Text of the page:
She loved to read poetry and when she got a keepsake from Bertha Supple of that lovely confession album with the coralpink cover to write her thoughts in she laid it in the drawer of her toilettable which, though it did not err on the side of luxury, was scrupulously neat and clean. It was there she kept her girlish treasure trove, the tortoiseshell combs, her child of Mary badge, the whiterose scent, the eyebrowleine, her alabaster pouncetbox and the ribbons to change when her things came home from the wash and there were some beautiful thoughts written in it in violet ink that she bought in Hely’s of Dame Street for she felt that she too could write poetry if she could only express herself like that poem that appealed to her so deeply that she had copied out of the newspaper she found one evening round the potherbs.

      There are lots of contrasts in the chapter: Gertie’s idealized dreams of marriage and family compared with the bratty children her friends are caring for, Gertie’s pure beauty compared with Bloom’s foreign mystery, and throughout it all sex and religion.  The religion in the sounds and smells of the retreat at the nearby church.  The sex in the aspect of this section that makes it creepy and unsettling: all this time Bloom is playing with himself and Gertie is putting herself on display for him.

      Yeck!  It’s a long fall from Bloom the biblical hero of “The Cyclops” to Bloom the dirty old pervert.  In the previous episode, the citizen is prejudiced against Bloom for his foreignness but Bloom proves to be noble.  In this episode, Gerty finds Bloom’s foreignness attractive yet now he seems dangerous.

      Blamires has this take on it:

      The ideal-real dichotomy is again a theme implicit throughout this episode, for Bloom’s purely visual relationship parallels his purely verbal relationship with Martha.  The disintegration represented in Bloom’s partial relationships with Molly, Martha, and Gerty seems to reflect a Joycean judgement on modern life. – p. 137

      “Oxen of the Sun”

      Oh dear, the famous episode in which the English language gestates before the reader’s eyes is before me.  Full of literary parody that goes way over my head because I’ve never read the originals.  The basic gist is that a group of unruly medical students and other men drink and speak crudely while Mrs. Purefoy struggles through labor for the third day in a nearby room.  Only Leopold Bloom and Stephen Dedalus see this as disrespectful and try to turn the conversation to be appropriate to the moment.  For this they are both isolated and symbolically drawn to one another.  Sprinkled throughout are references to fertility and cattle (tying it to the Odyssey).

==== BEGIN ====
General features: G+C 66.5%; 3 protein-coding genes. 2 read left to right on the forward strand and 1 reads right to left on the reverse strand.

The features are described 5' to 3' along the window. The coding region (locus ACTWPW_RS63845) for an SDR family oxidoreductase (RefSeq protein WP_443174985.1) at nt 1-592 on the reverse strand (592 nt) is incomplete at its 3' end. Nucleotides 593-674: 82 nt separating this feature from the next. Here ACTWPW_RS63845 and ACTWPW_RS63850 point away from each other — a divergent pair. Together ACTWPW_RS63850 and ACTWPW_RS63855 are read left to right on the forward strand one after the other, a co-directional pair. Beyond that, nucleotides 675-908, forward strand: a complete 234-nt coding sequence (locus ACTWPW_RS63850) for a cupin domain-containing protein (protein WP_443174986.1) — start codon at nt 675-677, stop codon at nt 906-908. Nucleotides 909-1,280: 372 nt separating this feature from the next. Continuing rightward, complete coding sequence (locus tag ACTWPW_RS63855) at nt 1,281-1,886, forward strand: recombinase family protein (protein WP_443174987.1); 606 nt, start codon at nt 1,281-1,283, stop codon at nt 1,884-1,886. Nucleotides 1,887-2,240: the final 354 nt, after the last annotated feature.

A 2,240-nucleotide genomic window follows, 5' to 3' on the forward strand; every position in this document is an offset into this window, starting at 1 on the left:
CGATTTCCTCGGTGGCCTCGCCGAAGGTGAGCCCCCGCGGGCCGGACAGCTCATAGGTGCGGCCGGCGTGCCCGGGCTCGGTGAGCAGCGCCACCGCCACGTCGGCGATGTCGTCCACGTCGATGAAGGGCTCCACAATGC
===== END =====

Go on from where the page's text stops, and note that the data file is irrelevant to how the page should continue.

I am drawn to this passage although I’m not quite sure what it means:

      The voices blend and fuse in clouded silence: silence that is the infinite of space: and swiftly, silently the soul is wafted over regions of cycles of generations that have lived. A region where grey twilight ever descends, never falls on wide sagegreen pasturefields, shedding her dusk, scattering a perennial dew of stars. She follows her mother with ungainly steps, a mare leading her fillyfoal. Twilight phantoms are they, yet moulded in prophetic grace of structure, slim shapely haunches, a supple tendonous neck, the meek apprehensive skull. They fade, sad phantoms: all is gone

      That’s all for this update.

      Here is the Ulysses reference of this week.

      Reading James Joyce’s Ulysses, part III

      “Scylla and Charybdis”

      This episode is thematically near and dear to my heart.  Set in the National Library of Ireland (which I’ve also failed to visit) it features literary debate on Shakespeare’s Hamlet, plus stuff about fathers and navigating between two extremes.  And it’s often satirical and funny.

      –Bosh! Stephen said rudely. A man of genius makes no mistakes. His errors are volitional and are the portals of discovery.

      Portals of discovery opened to let in the quaker librarian, softcreakfooted, bald, eared and assiduous.

      I like this passage both for Stephen Dedalus’ naive understanding of genius and how it transitions to the entry of the librarian.  I think I should rename this blog “Portals of Discovery.”  Then there’s this nice ribald pun: “If others have their will Ann hath a way.”

      Then there’s this passage that takes a jibe at John Millington Synge: “The tramper Synge is looking for you, he said, to murder you. He heard you pissed on his halldoor in Glasthule. He’s out in pampooties to murder you.”  I like it because it reminds me I had a cat named Pampootie when I was  child.

      And then there’s this: “He laughed to free his mind from his mind’s bondage.”  Heavy, man, heavy.


      “The Wandering Rocks”

      Holy cow!  19 different citizens of the city of Dublin perambulate its labryinthian streets and have there own thoughts and actions monitored.  If this book couldn’t get any more obtuse.  I do feel a spark of pride that I immediately knew that the “dreadful catastrophe in New York” was the General Slocum disaster.  It’s amazing how much history is connected to this one date, 16 June 1904. By a nice coincidence there’s a mention of my last DailyLit book, The Woman in White.